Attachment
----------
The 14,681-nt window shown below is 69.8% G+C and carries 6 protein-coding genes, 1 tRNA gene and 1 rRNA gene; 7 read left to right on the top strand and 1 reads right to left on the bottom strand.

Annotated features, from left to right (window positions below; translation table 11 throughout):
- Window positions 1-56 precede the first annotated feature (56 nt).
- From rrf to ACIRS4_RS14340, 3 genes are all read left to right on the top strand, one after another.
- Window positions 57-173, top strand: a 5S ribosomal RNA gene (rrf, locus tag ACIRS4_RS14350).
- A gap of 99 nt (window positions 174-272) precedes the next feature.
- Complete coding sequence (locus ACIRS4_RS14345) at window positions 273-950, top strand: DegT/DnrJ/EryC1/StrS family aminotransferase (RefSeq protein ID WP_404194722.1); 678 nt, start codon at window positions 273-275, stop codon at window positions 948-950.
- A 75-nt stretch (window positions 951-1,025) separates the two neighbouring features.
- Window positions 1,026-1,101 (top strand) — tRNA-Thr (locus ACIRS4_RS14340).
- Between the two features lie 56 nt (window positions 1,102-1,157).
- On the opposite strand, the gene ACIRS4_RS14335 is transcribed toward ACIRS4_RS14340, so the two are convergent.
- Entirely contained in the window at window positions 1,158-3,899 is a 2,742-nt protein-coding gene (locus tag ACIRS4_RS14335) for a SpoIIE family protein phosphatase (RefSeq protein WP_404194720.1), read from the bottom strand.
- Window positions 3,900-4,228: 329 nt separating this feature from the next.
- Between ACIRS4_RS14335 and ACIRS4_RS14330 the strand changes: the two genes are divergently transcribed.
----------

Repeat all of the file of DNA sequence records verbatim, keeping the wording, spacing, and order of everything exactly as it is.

The 14,681-nt window shown below is 69.8% G+C and carries 6 protein-coding genes, 1 tRNA gene and 1 rRNA gene; 7 read left to right on the top strand and 1 reads right to left on the bottom strand.

Annotated features, from left to right (window positions below; translation table 11 throughout):
- Window positions 1-56 precede the first annotated feature (56 nt).
- From rrf to ACIRS4_RS14340, 3 genes are all read left to right on the top strand, one after another.
- Window positions 57-173, top strand: a 5S ribosomal RNA gene (rrf, locus tag ACIRS4_RS14350).
- A gap of 99 nt (window positions 174-272) precedes the next feature.
- Complete coding sequence (locus ACIRS4_RS14345) at window positions 273-950, top strand: DegT/DnrJ/EryC1/StrS family aminotransferase (RefSeq protein ID WP_404194722.1); 678 nt, start codon at window positions 273-275, stop codon at window positions 948-950.
- A 75-nt stretch (window positions 951-1,025) separates the two neighbouring features.
- Window positions 1,026-1,101 (top strand) — tRNA-Thr (locus ACIRS4_RS14340).
- Between the two features lie 56 nt (window positions 1,102-1,157).
- On the opposite strand, the gene ACIRS4_RS14335 is transcribed toward ACIRS4_RS14340, so the two are convergent.
- Entirely contained in the window at window positions 1,158-3,899 is a 2,742-nt protein-coding gene (locus tag ACIRS4_RS14335) for a SpoIIE family protein phosphatase (RefSeq protein WP_404194720.1), read from the bottom strand.
- Window positions 3,900-4,228: 329 nt separating this feature from the next.
- Between ACIRS4_RS14335 and ACIRS4_RS14330 the strand changes: the two genes are divergently transcribed.